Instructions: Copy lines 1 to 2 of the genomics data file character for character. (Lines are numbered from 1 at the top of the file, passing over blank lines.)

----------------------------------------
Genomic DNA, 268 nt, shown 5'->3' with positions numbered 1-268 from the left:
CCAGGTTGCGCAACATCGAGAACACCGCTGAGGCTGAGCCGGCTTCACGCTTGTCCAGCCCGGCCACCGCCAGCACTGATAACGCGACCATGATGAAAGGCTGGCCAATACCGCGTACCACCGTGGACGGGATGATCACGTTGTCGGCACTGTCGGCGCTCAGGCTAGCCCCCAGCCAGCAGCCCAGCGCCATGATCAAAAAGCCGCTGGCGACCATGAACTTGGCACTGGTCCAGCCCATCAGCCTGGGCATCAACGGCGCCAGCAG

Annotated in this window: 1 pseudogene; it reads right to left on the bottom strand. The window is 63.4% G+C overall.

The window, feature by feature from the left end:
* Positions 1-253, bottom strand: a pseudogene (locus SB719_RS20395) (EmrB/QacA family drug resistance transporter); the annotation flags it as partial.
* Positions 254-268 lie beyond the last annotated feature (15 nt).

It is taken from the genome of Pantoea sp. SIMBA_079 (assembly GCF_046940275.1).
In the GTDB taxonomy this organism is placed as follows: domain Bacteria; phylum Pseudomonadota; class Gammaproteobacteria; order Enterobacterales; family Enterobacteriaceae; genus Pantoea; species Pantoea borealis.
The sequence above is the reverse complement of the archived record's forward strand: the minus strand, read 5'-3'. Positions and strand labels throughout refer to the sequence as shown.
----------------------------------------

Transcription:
Genomic DNA, 268 nt, shown 5'->3' with positions numbered 1-268 from the left:
CCAGGTTGCGCAACATCGAGAACACCGCTGAGGCTGAGCCGGCTTCACGCTTGTCCAGCCCGGCCACCGCCAGCACTGATAACGCGACCATGATGAAAGGCTGGCCAATACCGCGTACCACCGTGGACGGGATGATCACGTTGTCGGCACTGTCGGCGCTCAGGCTAGCCCCCAGCCAGCAGCCCAGCGCCATGATCAAAAAGCCGCTGGCGACCATGAACTTGGCACTGGTCCAGCCCATCAGCCTGGGCATCAACGGCGCCAGCAG